Guilt, Shame, Remorse and Regret, Part Two

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The revolving ball of emotions labeled guilt, shame, remorse, and regret, destroy our hope. The unnatural whirl of these emotions keep us locked in the past and fearful of the future. Guilt, shame, remorse, and regret are normal human emotions that are there as warning flags, warning us we have crossed into territory that may be harmful to ourselves. That we have violated something we should not violate within ourselves. Our illness of bipolar as a mood disorder does more than just play with our moods of elation and depression. Bipolar distorts, or denies, all our normal human emotions. This distortion, or denial, means we are clueless as to what we have violated within ourselves and why I stated last week that mostly these emotions express themselves as pain during our illness.

Last week I ended the blog with the statement, “there is another aspect of guilt, or what people confuse with guilt. That is when we make a mistake, or perceived mistake.” Our quote today explains clearly that if we view a mistake as a mistake, we feel guilty when we make them. If we make a mistake and think our world has come to an end, we are ashamed.  There are other aspects that are confused with guilt as well, such as the belief we have fallen short of the perceived expectations of others.  Or we have not met the incredibly high expectations we have placed on ourselves.  In reality this is not guilt, but shame we are feeling. The feelings of guilt and shame are so close together on the range of human emotions that sometimes they can seem inter-changeable. On these issues of error and falling short of expectations it can be hard to tell if we are feeling guilty or ashamed. These issues fall in the grey area of shame and guilt, but shame is really the emotion that is active here if our self worth is called into question. Shame is the topic of this week’s blog.

It is when we have judged ourselves to be inadequate or worthless. When we realize that we are acting as a helpless victim, that there is no longer a grey area. In these situations, we feel ashamed of ourselves. The feeling of shame is directly tied to our personal identity.  We have betrayed who we thought we were and therefore are ashamed of ourselves. This feeling of shame is hard to overcome as we have to change our whole opinion of ourselves, we have to build an whole new self-image. To over come shame requires more than telling ourselves that we are not failures or inadequate. That we have worth and are not a helpless victim of this world.  Those are things we need to tell ourselves, but are just some of the tools to overcome shame. To overcome shame requires drawing a line in the sand and coming to firmly believe one idea or statement, “In the past I may have been that person, but today I am a totally different person.”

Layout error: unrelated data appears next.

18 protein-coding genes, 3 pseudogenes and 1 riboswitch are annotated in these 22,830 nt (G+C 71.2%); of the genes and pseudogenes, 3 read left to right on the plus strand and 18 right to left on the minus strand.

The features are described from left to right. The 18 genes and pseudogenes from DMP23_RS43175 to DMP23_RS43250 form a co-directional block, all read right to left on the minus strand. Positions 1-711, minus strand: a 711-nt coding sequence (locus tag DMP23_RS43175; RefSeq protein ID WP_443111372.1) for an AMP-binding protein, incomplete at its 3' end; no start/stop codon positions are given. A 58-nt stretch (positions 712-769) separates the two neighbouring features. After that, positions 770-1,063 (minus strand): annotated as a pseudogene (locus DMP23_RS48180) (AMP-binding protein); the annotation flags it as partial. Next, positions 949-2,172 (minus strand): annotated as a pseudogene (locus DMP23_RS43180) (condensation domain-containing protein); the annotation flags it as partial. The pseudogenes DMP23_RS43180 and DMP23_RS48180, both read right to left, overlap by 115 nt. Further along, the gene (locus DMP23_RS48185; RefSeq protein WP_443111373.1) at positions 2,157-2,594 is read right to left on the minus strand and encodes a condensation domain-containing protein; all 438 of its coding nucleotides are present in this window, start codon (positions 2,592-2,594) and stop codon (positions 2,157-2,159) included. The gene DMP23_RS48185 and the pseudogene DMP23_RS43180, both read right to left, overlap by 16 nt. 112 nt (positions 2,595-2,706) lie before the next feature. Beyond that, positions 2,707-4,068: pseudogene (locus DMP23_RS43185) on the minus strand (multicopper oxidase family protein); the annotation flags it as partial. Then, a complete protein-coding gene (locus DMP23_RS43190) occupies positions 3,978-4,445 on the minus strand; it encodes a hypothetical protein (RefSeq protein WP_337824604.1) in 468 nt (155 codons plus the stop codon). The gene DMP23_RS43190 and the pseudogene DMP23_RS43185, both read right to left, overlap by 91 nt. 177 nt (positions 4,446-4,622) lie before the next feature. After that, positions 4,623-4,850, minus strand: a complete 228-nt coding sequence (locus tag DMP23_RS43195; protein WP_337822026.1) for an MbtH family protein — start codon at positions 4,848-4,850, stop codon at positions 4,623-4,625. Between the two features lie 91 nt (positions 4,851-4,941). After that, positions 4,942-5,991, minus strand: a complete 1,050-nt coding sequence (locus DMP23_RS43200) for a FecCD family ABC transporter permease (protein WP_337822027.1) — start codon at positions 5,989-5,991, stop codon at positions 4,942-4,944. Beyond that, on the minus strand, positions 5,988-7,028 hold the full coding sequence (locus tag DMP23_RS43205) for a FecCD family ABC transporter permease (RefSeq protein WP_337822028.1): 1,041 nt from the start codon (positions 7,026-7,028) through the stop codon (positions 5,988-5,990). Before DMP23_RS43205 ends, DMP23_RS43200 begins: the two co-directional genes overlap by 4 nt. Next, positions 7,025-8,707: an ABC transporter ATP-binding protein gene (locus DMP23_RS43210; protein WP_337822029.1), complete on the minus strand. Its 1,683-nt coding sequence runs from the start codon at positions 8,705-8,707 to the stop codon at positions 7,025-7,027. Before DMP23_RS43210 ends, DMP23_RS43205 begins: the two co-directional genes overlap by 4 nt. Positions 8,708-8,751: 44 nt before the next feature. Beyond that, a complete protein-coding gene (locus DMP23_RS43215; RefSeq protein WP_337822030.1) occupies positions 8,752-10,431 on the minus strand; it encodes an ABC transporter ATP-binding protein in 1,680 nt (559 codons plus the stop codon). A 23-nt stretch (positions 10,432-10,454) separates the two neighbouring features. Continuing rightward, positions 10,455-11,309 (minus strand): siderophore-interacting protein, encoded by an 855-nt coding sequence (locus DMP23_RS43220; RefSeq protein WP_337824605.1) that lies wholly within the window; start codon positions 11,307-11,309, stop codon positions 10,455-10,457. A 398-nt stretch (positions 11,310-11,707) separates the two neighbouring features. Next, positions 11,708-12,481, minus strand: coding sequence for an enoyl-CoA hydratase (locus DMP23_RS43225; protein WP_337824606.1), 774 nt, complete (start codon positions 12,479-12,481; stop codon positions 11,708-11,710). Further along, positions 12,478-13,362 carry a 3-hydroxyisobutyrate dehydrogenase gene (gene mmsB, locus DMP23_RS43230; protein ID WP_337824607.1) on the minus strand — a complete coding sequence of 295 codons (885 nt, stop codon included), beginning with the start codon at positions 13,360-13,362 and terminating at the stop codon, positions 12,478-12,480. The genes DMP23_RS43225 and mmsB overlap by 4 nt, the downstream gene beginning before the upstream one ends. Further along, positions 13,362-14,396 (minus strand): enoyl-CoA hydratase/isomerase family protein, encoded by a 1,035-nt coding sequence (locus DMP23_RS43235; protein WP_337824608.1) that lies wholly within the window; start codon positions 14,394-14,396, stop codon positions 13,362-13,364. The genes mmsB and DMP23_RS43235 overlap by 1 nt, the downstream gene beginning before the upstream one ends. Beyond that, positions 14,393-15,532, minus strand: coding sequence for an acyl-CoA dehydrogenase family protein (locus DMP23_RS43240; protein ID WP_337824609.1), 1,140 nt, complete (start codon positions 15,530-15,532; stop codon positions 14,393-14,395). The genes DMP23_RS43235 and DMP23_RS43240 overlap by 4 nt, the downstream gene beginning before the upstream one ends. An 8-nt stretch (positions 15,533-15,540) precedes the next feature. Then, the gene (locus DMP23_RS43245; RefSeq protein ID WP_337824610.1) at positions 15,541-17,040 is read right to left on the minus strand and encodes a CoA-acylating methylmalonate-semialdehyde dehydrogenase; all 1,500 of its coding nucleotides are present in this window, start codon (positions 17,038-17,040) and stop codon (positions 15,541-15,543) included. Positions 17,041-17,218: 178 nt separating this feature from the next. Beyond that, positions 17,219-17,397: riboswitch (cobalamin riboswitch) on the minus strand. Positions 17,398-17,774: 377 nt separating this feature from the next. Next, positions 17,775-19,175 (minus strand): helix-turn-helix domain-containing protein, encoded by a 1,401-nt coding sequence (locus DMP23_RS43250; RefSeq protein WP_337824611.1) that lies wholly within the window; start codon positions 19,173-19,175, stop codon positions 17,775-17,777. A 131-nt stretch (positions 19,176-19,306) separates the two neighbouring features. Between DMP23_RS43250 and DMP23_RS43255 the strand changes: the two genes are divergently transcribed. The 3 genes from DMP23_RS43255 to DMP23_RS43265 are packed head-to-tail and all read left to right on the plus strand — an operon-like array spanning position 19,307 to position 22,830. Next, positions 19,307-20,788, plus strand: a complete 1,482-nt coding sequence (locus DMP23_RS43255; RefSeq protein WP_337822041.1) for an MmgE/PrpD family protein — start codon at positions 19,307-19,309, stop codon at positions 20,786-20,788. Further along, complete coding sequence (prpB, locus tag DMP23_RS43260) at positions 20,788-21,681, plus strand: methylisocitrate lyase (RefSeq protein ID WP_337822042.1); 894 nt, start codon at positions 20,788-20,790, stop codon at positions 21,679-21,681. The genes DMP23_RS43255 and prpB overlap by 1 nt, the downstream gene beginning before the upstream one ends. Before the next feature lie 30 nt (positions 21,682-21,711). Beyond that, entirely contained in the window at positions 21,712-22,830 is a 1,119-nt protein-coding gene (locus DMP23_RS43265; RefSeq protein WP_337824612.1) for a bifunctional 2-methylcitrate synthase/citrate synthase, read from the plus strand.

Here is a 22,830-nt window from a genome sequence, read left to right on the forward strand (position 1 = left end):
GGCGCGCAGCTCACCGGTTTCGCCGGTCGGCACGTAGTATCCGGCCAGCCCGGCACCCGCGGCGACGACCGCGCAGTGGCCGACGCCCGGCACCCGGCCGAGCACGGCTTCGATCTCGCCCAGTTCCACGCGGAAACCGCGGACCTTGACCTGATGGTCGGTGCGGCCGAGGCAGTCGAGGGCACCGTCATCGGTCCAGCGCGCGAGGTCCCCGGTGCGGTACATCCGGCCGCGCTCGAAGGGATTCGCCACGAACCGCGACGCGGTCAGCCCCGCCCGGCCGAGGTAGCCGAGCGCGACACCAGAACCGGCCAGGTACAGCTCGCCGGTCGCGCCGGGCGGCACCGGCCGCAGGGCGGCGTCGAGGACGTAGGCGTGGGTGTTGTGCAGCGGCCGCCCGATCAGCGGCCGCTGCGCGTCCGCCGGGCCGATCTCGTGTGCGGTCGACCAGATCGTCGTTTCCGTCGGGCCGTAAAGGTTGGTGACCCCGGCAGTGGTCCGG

It is only by making it a fact that you are doing everything in your power to become that totally different person that will drive that sick feeling of shame from your life. Oh, we will still always make mistakes, but we learn to no longer beat ourselves up over our errors. In fact, I am personally driving the word mistake from my verbal and mental vocabulary, to be replaced by the word errors. Errors, I can learn from. Errors happen, but they are not personal failures.

When it comes to feelings of inadequacy, I may feel inadequate as I learn and practice new skills to battle this illness. What is surprising is that it is actually normal to feel that way, every one feels inadequate when learning new things.

I am never the helpless victim; I always I have the choice in every situation. I may not like my choices, that is not my problem. I just have to choose. Usually help is only a phone call away to help me find my choices. Most importantly, I do something each day to prove my worthiness to myself, through helping others.

Our battle is with our minds, not with other people, places, situations or other external things.  Please remember our battle will always be with our minds and our minds alone.